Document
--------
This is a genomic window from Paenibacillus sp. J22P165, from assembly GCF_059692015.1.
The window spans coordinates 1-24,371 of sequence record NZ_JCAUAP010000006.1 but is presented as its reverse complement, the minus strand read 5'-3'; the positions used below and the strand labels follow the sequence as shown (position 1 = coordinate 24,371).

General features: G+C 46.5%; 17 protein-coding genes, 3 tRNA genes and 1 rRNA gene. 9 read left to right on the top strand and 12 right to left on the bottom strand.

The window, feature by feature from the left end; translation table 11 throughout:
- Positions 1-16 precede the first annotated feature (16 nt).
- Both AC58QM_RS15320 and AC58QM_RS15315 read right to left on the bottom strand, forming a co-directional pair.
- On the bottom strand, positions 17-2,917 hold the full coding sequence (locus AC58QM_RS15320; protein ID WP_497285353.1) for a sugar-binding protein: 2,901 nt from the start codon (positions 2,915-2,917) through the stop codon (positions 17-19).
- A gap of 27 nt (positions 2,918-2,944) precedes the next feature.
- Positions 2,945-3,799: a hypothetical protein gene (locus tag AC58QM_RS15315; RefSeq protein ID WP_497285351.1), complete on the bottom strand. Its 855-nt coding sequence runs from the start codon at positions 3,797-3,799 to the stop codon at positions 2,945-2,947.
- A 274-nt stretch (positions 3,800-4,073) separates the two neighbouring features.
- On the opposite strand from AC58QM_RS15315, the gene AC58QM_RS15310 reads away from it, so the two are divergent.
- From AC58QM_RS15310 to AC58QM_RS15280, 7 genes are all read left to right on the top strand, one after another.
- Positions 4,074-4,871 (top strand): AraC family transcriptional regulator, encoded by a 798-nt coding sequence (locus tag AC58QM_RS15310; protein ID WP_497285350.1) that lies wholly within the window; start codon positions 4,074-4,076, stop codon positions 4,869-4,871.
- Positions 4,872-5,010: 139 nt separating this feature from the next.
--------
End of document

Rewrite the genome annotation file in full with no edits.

This is a genomic window from Paenibacillus sp. J22P165, from assembly GCF_059692015.1.
The window spans coordinates 1-24,371 of sequence record NZ_JCAUAP010000006.1 but is presented as its reverse complement, the minus strand read 5'-3'; the positions used below and the strand labels follow the sequence as shown (position 1 = coordinate 24,371).

General features: G+C 46.5%; 17 protein-coding genes, 3 tRNA genes and 1 rRNA gene. 9 read left to right on the top strand and 12 right to left on the bottom strand.

The window, feature by feature from the left end; translation table 11 throughout:
- Positions 1-16 precede the first annotated feature (16 nt).
- Both AC58QM_RS15320 and AC58QM_RS15315 read right to left on the bottom strand, forming a co-directional pair.
- On the bottom strand, positions 17-2,917 hold the full coding sequence (locus AC58QM_RS15320; protein ID WP_497285353.1) for a sugar-binding protein: 2,901 nt from the start codon (positions 2,915-2,917) through the stop codon (positions 17-19).
- A gap of 27 nt (positions 2,918-2,944) precedes the next feature.
- Positions 2,945-3,799: a hypothetical protein gene (locus tag AC58QM_RS15315; RefSeq protein ID WP_497285351.1), complete on the bottom strand. Its 855-nt coding sequence runs from the start codon at positions 3,797-3,799 to the stop codon at positions 2,945-2,947.
- A 274-nt stretch (positions 3,800-4,073) separates the two neighbouring features.
- On the opposite strand from AC58QM_RS15315, the gene AC58QM_RS15310 reads away from it, so the two are divergent.
- From AC58QM_RS15310 to AC58QM_RS15280, 7 genes are all read left to right on the top strand, one after another.
- Positions 4,074-4,871 (top strand): AraC family transcriptional regulator, encoded by a 798-nt coding sequence (locus tag AC58QM_RS15310; protein ID WP_497285350.1) that lies wholly within the window; start codon positions 4,074-4,076, stop codon positions 4,869-4,871.
- Positions 4,872-5,010: 139 nt separating this feature from the next.